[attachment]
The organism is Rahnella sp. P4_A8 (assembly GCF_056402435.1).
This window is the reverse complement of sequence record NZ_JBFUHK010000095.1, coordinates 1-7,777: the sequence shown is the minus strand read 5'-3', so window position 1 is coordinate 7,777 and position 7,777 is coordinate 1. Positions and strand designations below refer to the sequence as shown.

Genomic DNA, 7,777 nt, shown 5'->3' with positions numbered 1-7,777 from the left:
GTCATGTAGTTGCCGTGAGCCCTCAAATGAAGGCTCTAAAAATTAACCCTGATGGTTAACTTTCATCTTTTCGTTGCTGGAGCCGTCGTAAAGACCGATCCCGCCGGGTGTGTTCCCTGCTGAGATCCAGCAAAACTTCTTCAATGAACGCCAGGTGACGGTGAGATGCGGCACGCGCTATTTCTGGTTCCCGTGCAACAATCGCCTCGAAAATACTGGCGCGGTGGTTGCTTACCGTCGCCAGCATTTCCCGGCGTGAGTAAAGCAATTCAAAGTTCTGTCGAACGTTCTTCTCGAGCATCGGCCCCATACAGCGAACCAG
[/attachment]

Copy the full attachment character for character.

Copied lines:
The organism is Rahnella sp. P4_A8 (assembly GCF_056402435.1).
This window is the reverse complement of sequence record NZ_JBFUHK010000095.1, coordinates 1-7,777: the sequence shown is the minus strand read 5'-3', so window position 1 is coordinate 7,777 and position 7,777 is coordinate 1. Positions and strand designations below refer to the sequence as shown.

Genomic DNA, 7,777 nt, shown 5'->3' with positions numbered 1-7,777 from the left:
GTCATGTAGTTGCCGTGAGCCCTCAAATGAAGGCTCTAAAAATTAACCCTGATGGTTAACTTTCATCTTTTCGTTGCTGGAGCCGTCGTAAAGACCGATCCCGCCGGGTGTGTTCCCTGCTGAGATCCAGCAAAACTTCTTCAATGAACGCCAGGTGACGGTGAGATGCGGCACGCGCTATTTCTGGTTCCCGTGCAACAATCGCCTCGAAAATACTGGCGCGGTGGTTGCTTACCGTCGCCAGCATTTCCCGGCGTGAGTAAAGCAATTCAAAGTTCTGTCGAACGTTCTTCTCGAGCATCGGCCCCATACAGCGAACCAG